Motorbike accidents accounted for 72 percent of the total traffic fatalities in Cambodia this year, according to a new report from the Ministry of Interior, released the same day the National Assembly voted to do away with requirements for driver’s licences for the vast majority motorbikes.
Monday’s report also shows that motorbike drivers incurred 68 percent of the roughly $6 million in fines reported collected by police. Overall, the ministry touted a reduction in traffic accidents in 2016 compared to the previous year. According to the report, there were 3,338 accidents resulting in 1,576 fatalities and 5,962 injuries in 2016.
“The number of traffic accidents is down by 451 incidents, which equals 12%. The number of dead is down by 259 people, or 14%,” the report reads.
According to a study released this year by the Organisation for Economic Co-operation and Development, traffic accidents and fatalities sharply rose from 2006 to 2014, before beginning to taper off again in 2015.
Run Roth Veasna, a spokesman for the Ministry of Interior, said government policy is responsible for the decrease in accidents and fatalities.
“They obeyed road safety better this year because the government implemented the new traffic law . . . police still continue to promote the traffic law to the residents,” he said.
Roth Veasna also said the new, controversial amendments to the law, including scrapping licence requirements and lowering the legal driving age to 15, will help make roads safer.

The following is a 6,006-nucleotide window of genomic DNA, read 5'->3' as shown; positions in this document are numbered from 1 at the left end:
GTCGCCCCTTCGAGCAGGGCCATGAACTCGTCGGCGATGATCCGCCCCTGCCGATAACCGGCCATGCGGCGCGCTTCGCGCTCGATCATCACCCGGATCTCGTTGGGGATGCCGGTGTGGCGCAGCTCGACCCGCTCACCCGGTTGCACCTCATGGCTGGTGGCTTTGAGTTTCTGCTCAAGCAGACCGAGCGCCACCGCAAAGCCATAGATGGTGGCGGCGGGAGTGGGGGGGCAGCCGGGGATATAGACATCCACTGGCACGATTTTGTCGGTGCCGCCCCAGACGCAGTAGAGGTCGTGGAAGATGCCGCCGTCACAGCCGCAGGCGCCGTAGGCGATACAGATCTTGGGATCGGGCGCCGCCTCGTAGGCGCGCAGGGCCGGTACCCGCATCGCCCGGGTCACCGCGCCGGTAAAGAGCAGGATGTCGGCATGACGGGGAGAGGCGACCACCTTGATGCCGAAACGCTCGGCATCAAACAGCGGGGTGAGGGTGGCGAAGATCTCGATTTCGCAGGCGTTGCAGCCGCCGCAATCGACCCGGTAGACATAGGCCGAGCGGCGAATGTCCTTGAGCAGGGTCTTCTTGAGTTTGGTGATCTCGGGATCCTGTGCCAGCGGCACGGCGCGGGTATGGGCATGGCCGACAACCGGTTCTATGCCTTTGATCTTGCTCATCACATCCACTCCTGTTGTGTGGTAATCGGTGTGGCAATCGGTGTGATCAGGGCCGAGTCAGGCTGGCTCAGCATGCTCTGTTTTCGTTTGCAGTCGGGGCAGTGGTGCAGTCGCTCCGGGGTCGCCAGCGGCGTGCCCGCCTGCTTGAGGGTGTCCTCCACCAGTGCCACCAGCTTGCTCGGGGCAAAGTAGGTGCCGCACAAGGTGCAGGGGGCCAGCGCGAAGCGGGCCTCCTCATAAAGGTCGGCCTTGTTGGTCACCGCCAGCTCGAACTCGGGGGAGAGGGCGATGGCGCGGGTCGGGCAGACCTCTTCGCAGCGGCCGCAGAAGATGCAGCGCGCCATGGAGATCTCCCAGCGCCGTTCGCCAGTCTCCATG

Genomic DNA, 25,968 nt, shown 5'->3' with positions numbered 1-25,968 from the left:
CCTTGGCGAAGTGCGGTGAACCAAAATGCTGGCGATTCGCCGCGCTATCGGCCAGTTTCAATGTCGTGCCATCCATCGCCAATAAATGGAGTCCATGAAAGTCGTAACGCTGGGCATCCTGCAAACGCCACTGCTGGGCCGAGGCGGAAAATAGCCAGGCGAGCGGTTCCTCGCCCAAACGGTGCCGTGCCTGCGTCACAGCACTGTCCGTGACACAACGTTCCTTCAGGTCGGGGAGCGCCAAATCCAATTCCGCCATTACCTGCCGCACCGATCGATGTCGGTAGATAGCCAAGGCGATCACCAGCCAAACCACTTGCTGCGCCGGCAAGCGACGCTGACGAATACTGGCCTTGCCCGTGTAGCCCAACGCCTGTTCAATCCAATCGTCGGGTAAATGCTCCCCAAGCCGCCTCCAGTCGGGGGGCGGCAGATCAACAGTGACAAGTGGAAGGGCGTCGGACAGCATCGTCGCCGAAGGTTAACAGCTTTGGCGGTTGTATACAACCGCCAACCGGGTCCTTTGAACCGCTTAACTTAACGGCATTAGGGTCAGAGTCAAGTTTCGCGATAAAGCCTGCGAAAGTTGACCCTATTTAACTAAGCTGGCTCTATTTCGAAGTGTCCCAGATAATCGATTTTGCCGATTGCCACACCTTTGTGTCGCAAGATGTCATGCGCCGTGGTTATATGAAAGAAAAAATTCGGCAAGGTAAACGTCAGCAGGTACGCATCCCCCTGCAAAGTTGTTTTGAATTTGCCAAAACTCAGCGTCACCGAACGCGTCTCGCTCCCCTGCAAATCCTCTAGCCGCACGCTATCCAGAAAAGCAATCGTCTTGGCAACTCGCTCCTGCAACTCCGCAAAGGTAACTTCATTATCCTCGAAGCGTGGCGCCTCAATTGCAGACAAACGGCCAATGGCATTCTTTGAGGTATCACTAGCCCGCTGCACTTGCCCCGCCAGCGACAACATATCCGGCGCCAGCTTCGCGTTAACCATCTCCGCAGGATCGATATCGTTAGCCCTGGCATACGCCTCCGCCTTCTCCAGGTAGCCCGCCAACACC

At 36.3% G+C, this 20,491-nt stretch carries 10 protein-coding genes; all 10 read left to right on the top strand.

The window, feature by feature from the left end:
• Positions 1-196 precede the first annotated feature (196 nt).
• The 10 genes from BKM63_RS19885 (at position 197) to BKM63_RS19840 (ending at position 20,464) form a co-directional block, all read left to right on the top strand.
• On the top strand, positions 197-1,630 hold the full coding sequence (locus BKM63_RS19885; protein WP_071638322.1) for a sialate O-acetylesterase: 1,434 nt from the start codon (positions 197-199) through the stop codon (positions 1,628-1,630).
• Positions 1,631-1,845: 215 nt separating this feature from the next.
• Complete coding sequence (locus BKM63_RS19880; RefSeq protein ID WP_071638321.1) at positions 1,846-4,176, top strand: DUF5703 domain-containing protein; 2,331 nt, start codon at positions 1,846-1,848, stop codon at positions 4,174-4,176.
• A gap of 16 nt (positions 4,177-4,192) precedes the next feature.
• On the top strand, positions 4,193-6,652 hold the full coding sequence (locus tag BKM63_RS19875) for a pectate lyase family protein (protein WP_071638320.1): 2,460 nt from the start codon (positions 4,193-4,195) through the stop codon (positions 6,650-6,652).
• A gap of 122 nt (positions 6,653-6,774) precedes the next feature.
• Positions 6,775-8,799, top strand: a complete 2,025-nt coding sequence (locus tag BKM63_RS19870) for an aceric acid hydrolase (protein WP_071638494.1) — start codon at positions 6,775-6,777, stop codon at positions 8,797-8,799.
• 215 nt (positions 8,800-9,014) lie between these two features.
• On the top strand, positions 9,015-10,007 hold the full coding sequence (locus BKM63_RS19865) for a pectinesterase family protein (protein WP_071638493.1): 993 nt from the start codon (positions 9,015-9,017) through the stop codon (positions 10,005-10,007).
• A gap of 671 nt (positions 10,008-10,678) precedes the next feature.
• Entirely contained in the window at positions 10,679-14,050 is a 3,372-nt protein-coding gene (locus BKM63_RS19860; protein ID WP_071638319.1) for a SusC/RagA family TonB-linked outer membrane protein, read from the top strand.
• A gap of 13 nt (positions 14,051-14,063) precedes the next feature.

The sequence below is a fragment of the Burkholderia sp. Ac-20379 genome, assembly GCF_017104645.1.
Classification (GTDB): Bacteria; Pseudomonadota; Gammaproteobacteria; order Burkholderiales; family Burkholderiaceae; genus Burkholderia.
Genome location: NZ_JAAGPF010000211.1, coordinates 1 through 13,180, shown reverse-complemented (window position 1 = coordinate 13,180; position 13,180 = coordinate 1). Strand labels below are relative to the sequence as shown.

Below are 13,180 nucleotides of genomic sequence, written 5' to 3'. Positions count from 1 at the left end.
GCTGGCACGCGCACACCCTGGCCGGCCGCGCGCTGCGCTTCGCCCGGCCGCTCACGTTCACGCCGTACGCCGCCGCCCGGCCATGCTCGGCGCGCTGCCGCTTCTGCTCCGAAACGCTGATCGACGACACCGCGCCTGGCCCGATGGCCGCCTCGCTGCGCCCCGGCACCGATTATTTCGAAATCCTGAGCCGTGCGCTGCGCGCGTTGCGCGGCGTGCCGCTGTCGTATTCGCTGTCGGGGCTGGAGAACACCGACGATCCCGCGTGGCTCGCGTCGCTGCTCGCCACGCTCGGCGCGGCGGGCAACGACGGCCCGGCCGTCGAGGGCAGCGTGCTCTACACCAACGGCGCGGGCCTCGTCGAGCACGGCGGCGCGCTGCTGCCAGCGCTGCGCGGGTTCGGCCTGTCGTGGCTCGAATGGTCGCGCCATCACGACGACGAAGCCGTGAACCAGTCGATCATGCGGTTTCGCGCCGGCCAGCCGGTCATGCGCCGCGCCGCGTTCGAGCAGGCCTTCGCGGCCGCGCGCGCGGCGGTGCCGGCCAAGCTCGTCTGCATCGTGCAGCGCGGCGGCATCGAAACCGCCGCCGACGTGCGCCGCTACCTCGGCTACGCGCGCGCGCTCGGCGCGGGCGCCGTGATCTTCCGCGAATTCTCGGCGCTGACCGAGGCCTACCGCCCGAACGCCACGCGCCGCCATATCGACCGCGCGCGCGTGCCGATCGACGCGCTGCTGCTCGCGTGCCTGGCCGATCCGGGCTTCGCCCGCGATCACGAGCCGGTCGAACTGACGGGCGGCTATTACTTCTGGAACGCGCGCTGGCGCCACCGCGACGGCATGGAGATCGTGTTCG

“The new laws are important and will help reduce traffic accidents,” he said.
However, Ear Chariya, founder of the Road Safety Institute, questioned the accuracy of some of the report’s findings and flatly denied the new amendments would improve safety. “It’s a great concern that moto drivers don’t need a licence when they are the vast majority of fatalities,” he said, adding that he expected the amount of motorbike fatalities to now increase.
Chariya also said the $6 million collected in fines over an entire year was a “small amount”, and could be attributed to lax enforcement of laws as well as police corruption.
“There are two reasons for this: Police do not enforce the law strictly, and police may not report fines,” he said, explaining that many officers simply solicit informal payments then let drivers off the hook.
Furthermore, Chariya challenged the report’s claim that just 12 percent of accidents were caused by drunk driving.
“Police don’t have equipment for testing … they don’t have breathalysers, they don’t test blood … they try to observe by smelling or talking to the driver,” he said.